Parenting

Smart Ways to deal with Temper Tantrums

Temper tantrums

It all begins with an ostensive injustice and in that moment, everything else begins to fall apart. Rushing through the body, fury rises to the surface and ultimately shows up with narrowed eyes, flushed cheeks and mouths forming an inverse u-shape.

These emotional outbursts are accompanied with stewed up torrents of outrage which quakes throughout the body and even beyond.

“That’s so unfair!!!”

The voice comes in with a deafening scream, fists clenched, feet stamped on the ground, things thrown all around and tears shed.

And it all happens right in front of you. But outward display of anger is not the only way people show their frustrations. Sometimes, it can be the silent treatment.

Adults do this a lot and anyone who has been on the receiving end of the silent treatment — especially when you have to guess what you did wrong — knows just how ruthlessly effective this form of emotional manipulation can be.

According to psychoanalyst Roberta Satow, resilience and self-consoling are skills we learn in childhood. “Being able to calm and console yourself is a central part of being a resilient adult, yet many people are unable to do it,” she says.

Temper tantrums show an inability to cope with negative emotions, and can even be used as a form of manipulation.

They are although common in preschoolers and primary graders, this emotional immaturity is becoming more common with teenagers and adults.

Although this is not something you should be hot and bothered about, it can be very dangerous if not managed well. Poor management of temper tantrums can worsen situations or cause repeated episodes of such situation.

Usually, most of us metaphorically cave in and do the exact opposite of what we should have done in such scenarios; yielding to the emotional blackmail and subconsciously affirming such behavior as appropriate.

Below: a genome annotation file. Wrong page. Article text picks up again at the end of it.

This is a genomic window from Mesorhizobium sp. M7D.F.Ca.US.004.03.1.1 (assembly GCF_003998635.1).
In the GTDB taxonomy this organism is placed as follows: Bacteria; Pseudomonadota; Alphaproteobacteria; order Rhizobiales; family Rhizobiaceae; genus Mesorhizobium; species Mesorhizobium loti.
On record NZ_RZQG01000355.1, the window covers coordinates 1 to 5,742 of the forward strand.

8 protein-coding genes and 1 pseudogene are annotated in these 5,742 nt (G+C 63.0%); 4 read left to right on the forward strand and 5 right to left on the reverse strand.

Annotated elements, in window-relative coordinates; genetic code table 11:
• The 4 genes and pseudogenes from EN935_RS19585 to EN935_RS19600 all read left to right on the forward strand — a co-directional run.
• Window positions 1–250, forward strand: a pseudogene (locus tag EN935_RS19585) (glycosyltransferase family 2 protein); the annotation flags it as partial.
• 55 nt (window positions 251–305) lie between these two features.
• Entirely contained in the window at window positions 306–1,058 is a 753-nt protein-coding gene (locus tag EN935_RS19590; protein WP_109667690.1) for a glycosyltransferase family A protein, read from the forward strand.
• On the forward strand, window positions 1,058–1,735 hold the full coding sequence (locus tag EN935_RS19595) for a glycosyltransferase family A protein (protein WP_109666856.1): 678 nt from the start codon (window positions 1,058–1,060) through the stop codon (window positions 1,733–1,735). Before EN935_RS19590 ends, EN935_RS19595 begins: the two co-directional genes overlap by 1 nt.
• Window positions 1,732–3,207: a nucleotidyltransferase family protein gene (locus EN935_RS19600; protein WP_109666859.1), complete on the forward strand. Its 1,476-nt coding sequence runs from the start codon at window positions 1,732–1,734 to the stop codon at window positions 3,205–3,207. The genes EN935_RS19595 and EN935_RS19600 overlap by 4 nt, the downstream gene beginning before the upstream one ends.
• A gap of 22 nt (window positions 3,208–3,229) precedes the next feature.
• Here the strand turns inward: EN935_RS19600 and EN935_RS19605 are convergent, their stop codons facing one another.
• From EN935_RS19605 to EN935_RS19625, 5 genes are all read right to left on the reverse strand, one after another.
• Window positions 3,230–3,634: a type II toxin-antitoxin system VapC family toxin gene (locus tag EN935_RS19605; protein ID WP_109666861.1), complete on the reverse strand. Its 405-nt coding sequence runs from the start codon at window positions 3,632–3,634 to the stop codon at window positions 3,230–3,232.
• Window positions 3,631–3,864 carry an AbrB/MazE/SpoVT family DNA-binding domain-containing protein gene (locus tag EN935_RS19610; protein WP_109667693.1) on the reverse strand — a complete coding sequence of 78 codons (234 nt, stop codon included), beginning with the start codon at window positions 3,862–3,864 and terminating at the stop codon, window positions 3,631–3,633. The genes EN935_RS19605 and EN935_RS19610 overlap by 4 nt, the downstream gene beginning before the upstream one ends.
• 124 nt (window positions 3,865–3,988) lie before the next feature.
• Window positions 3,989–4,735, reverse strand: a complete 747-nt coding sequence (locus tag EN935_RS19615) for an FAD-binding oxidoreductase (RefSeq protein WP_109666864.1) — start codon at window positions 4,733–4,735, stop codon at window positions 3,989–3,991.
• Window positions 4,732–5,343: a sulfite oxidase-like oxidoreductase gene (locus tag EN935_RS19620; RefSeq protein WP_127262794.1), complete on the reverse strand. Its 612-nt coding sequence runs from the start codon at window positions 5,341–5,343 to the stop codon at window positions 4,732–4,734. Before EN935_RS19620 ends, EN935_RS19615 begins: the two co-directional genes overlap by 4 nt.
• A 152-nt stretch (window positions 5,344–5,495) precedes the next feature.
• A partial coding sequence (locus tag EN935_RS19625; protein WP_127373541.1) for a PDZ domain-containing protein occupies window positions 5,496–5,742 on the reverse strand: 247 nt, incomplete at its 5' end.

However, having a much better strategy for taking quick control of explosive situations can lessen the chances of them happening again. Here are just a few smart ways to deal with temper tantrums:

KEEP CALM

The first rule is that you have to stay calm and not engage in the tantrum.

When someone close to you, be it a child or an adult friend is screaming, raging or torturing you with silence, the kneejerk reaction is usually to get emotional and be ready to fix or solve the problem right away.

You need to understand that the main idea behind the tantrum was to get your immediate response and attention in the first place. So do not play this game.

Keep yourself busy with other things and detach yourself completely. Exercise self-control, don’t get emotional and don’t engage in it.

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ASSESS THE SITUATION

Ask yourself “Is the situation likely to pose some dangers”? If the tantrum is from a child, check to see if there are highly valuable things or sensitive materials likely to be destroyed in the fit of anger.

You will need to get these out of reach immediately. If the tantrum is from an adult, ascertain whether or not the person is under the influence of drugs, alcohol or threatens physical violence.

If this is so, you will have to leave the premises immediately or call the authorities. This is because extreme outbursts can be extremely dangerous.